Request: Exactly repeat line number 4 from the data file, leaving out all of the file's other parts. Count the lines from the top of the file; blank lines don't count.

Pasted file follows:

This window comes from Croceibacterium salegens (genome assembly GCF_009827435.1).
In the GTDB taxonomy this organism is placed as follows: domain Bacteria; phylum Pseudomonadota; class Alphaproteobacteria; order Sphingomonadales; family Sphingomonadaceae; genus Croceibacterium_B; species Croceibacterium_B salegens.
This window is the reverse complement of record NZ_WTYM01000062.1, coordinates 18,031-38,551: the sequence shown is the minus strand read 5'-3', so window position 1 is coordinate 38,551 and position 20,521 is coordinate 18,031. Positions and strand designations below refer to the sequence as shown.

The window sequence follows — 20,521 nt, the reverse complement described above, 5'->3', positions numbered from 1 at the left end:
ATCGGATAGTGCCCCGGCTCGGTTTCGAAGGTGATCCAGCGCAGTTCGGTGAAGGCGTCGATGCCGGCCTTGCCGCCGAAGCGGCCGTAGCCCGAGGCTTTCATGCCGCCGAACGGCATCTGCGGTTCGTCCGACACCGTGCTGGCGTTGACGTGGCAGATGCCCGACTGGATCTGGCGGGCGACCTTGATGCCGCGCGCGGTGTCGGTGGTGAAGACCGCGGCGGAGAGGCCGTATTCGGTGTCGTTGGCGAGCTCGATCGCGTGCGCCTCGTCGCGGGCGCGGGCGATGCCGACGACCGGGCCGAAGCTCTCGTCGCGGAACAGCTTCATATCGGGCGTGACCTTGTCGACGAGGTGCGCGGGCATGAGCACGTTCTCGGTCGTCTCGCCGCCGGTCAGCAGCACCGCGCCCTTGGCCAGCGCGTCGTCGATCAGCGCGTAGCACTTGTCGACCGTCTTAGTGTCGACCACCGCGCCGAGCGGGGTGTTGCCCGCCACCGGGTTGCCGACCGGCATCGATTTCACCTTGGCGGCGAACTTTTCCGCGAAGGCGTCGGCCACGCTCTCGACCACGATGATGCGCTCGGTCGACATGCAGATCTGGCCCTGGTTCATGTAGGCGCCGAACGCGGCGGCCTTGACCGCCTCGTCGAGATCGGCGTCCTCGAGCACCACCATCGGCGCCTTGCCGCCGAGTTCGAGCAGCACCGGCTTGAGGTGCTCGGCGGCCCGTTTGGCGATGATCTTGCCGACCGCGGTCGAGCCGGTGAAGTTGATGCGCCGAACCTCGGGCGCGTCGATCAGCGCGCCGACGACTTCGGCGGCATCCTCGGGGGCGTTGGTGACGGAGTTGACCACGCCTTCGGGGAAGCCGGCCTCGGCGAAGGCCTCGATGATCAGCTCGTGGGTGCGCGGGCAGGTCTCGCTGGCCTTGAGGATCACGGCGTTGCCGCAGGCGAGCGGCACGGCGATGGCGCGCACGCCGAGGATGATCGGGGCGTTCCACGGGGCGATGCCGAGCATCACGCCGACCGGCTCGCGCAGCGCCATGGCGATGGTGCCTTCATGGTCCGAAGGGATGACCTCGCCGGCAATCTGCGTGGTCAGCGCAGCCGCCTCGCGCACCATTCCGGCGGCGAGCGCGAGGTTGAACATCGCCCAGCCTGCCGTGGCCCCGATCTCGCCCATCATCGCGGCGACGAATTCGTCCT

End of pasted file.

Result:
The window sequence follows — 20,521 nt, the reverse complement described above, 5'->3', positions numbered from 1 at the left end: